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MUTUAL EXCLUSION AND
QUORUMS
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Distributed Mutual Exclusion
• Given a set of processes and a single resource,
develop a protocol to ensure exclusive access
to the resource by a single process at a time.
• This is a fundamental operation in operating
systems, and is generalized to locking in
databases.
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Centralized Solution
• Choose a special coordinator site, coord.
• Coord maintains a queue of pending requests.
• Protocol:
– Process send request to coord.
– If no other request, coord sends back reply.
• Otherwise, put request in queue
– On receipt of reply, process accesses resource.
– Once done, process sends release to coord.
– On receipt of release, coord checks queue for any
pending requests.
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Centralized Solution
Queue
P1
P2
request(R)
request(R)
P2
C
reply(R)
P0
request(R)
reply(R)
P1
release(R)
thanks paul krzyzanowski rutgers
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Distributed Solution
• Instead of a central coordinator, all processes
collectively
• Use similar approach:
– Process sends request to all processes and puts request
in local queue.
– On receipt of request, process sends back reply.
– Process accesses resource
• On receipt of all replies
• Own request at head of queue
– Once done, process sends release to all processes.
– On receipt of release, process removes request
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Distributed Solution
• Does this work (Lamport original solution)?
• Need to order queues so they are identical:
– Use logical Lamport time + proc id to break ties.
– FIFO channels
• Requests are executed in causal order.
• Ricart and Agrawala’s optmization:
– If a process also wants resource, it replies only if
request has lower timestamp (higher priority).
– No need for FIFO
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Quorums
• What if there are failures?
• Do we need to communicate with ALL processes?
• Any two requests should have a common process
to act as an arbitrator.
• Let process pi (pj)request permission from Vi (Vj), then
–Vi ⋂ Vj ≠ ϕ.
• Vi is called a quorum.
• Basic protocol still works (basically think locking),
but: Deadlock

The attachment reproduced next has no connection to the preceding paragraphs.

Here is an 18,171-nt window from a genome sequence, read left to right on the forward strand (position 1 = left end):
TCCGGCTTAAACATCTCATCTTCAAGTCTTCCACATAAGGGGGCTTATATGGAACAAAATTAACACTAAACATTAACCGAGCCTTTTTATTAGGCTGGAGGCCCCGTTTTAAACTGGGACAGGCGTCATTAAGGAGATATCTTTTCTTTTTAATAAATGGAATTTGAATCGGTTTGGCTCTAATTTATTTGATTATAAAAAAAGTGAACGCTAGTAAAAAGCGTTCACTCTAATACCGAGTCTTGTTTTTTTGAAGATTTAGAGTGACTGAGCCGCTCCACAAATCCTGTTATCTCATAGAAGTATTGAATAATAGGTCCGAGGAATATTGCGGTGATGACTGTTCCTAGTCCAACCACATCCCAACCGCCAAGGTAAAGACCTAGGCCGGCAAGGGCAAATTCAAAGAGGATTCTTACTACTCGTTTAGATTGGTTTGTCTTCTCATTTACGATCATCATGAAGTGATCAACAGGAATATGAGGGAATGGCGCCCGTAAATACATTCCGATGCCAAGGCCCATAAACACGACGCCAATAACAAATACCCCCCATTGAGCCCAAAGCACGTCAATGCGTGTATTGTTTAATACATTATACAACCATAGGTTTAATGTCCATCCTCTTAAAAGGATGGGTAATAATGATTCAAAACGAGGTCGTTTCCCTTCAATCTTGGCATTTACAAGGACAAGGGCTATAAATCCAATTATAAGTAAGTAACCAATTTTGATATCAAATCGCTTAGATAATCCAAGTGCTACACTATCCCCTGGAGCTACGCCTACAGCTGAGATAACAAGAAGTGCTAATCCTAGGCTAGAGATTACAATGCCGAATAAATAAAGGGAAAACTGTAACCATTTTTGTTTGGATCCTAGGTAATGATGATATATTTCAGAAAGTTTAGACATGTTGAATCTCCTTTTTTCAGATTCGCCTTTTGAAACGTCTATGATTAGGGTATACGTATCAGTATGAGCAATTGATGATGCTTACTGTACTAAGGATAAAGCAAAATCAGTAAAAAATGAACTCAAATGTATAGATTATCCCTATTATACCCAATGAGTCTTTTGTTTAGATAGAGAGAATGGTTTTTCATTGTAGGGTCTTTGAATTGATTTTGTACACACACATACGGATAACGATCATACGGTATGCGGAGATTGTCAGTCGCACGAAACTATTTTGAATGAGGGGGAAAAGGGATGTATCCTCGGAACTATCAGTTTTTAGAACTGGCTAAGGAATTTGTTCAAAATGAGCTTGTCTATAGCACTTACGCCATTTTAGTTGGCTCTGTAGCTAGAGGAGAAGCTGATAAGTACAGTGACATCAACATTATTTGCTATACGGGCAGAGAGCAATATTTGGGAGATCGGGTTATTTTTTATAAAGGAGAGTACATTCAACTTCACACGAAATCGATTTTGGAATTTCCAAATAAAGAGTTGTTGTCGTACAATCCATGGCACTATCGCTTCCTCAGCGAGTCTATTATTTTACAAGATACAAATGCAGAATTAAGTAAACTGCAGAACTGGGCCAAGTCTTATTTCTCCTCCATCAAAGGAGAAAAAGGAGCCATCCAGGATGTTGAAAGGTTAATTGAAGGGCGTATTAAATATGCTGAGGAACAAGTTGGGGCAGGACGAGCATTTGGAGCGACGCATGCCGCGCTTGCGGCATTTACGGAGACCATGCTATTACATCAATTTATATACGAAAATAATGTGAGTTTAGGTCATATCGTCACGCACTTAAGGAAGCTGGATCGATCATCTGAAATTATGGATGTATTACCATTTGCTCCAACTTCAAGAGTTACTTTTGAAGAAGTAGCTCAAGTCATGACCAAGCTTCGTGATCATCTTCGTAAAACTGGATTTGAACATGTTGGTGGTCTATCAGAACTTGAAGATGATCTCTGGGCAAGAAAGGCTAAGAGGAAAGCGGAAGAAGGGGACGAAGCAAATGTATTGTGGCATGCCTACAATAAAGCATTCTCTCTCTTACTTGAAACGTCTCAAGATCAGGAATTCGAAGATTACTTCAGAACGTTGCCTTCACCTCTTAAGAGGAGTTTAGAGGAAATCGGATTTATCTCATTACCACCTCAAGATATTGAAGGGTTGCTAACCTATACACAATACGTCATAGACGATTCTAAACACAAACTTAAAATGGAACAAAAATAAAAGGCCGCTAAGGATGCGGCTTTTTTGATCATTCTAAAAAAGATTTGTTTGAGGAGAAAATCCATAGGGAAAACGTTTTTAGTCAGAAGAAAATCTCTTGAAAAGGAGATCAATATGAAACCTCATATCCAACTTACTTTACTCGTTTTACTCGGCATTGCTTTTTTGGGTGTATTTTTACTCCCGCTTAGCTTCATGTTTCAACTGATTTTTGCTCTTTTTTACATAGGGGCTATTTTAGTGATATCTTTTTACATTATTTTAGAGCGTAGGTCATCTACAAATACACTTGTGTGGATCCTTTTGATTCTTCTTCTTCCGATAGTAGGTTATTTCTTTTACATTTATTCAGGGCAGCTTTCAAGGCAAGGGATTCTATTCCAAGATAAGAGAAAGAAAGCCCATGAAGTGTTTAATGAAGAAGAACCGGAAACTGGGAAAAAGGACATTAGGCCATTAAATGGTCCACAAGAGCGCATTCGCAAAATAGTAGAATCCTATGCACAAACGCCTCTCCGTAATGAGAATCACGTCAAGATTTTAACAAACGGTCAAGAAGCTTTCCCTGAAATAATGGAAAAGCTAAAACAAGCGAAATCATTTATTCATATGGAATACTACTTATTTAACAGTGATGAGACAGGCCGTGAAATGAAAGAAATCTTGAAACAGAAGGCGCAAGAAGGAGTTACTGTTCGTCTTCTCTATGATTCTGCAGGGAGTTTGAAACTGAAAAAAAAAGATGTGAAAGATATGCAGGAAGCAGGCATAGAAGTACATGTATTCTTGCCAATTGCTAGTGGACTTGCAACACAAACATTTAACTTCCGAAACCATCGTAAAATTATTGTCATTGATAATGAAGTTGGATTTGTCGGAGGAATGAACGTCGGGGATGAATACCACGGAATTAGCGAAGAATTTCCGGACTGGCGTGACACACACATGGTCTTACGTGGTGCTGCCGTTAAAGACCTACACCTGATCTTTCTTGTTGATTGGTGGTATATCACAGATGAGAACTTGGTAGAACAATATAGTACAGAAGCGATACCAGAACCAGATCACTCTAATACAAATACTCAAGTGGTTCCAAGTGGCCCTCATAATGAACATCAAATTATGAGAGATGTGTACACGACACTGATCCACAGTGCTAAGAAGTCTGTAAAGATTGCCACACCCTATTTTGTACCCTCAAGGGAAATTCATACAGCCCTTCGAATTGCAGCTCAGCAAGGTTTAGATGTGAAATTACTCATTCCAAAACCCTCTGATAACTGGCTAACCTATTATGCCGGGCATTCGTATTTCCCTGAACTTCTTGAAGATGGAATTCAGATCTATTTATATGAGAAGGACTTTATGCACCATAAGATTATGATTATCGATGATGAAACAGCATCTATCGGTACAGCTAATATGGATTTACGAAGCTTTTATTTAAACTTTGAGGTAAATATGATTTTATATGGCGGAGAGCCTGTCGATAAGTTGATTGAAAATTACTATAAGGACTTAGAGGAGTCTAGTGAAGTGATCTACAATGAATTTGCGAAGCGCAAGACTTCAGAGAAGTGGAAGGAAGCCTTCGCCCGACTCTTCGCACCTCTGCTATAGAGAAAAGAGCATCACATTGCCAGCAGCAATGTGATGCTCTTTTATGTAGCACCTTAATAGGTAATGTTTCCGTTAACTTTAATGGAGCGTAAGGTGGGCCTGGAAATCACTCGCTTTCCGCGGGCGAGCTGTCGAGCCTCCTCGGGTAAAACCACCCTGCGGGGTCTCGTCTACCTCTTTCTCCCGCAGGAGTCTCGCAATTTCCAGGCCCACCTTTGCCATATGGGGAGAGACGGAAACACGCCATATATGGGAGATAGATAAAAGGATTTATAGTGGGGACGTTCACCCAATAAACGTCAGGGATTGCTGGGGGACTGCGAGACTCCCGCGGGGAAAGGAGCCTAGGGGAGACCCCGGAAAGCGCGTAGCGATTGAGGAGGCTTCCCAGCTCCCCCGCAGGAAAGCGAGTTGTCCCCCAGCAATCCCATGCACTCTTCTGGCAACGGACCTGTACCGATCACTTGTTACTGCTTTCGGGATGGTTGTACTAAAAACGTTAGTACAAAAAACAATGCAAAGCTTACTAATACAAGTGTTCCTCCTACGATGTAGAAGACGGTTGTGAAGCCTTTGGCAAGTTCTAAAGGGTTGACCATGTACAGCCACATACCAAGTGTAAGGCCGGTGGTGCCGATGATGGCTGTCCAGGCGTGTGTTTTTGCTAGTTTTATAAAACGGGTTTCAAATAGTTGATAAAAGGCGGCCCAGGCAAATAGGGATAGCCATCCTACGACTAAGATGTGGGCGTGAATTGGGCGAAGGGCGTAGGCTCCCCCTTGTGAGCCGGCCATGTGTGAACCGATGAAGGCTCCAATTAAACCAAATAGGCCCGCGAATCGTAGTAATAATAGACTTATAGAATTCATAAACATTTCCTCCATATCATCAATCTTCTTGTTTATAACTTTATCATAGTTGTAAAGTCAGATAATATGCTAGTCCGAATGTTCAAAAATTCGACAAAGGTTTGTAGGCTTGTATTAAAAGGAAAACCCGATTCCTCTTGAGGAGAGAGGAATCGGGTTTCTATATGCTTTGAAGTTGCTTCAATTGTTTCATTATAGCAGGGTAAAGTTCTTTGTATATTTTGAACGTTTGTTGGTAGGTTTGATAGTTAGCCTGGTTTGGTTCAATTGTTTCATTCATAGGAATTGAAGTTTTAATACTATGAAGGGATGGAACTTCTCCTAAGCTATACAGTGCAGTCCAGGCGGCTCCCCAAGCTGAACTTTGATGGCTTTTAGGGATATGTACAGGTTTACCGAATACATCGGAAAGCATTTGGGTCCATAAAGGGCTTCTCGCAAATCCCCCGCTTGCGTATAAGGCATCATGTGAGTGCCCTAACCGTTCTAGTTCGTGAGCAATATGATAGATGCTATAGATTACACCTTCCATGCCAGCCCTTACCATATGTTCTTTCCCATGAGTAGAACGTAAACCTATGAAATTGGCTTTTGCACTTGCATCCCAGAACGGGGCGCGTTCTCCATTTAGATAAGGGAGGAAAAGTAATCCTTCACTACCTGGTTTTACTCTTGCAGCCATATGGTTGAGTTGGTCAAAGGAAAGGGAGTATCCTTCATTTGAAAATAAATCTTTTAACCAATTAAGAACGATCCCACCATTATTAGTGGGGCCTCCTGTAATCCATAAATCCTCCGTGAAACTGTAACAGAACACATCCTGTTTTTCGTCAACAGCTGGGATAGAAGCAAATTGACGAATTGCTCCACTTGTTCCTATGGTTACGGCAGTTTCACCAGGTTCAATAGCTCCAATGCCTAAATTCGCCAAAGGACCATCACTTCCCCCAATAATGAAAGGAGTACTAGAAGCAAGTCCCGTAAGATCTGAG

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Quorums
• Given n processes: 2|Vi| >n, ie,
• In general, majority, ie ⌈(n/2)⌉. [Gifford 79]
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Studying the Sizes of Quorums
• Can we have quorums of sizes LESS than
majority?
• Yes, but we need to set up some basic ground
rules.
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Maekawa’s Mutual Exclusion
• Assume process pi gets permission from
quorum Qi and there are N processes.
1. Qi contains pi.
2. Equal Effort: |Q1|=|Q2|=…….|Qn|= K
3. Equal Responsibility: Every process is
included in M quorums only.
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Minimality Result
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Each member of Qi is in M-1 other quorums.
Max number of quorums: K(M-1) +1
Since # of quorums = # of processes
N = K(M-1) +1 …………………..(1)
N= (# of elements)/(# duplicates of elements)
N= K*N/M  K=M ………… (2)
From (1) and (2): N= K(K-1) + 1
Hence K= O(√(N))
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Quorum Sizes
• Finite Projective Plane Theory for N points
ensure quorums of size √(n).
• Easier, grid structure and any row and column.
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Quorum Sizes
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Tree Structure
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Tree Quorum Algorithm
• A path is a sequence of nodes such that each
node is the parent of the next one in sequence.
1. Select a path from root to leaf.
2. If successful this is the quorum.
3. O.W.  for each inaccessible node, pick two
paths from 2 children to leaves.
4. Repeat recursively for all inaccessible nodes.
Correctness Proof: By Induction.
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Tree Quorum Sizes
• Best case: log(n).
• Worst case: n/2
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General Quorums
• In a database context, we have read and write
operations. Hence, read quorums, Qr, and
write quorums, Qw.
• Simple generalization:
– Qr⋂ Qw ≠ϕ, Qw ⋂ Qw ≠ϕ
– Qr + Qw> n and 2 Qw > n
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Basic Concepts up to now
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Happens before and causality
Logical (Lamport) Clocks
Vector Clocks
Mutual Exclusion
Quorums
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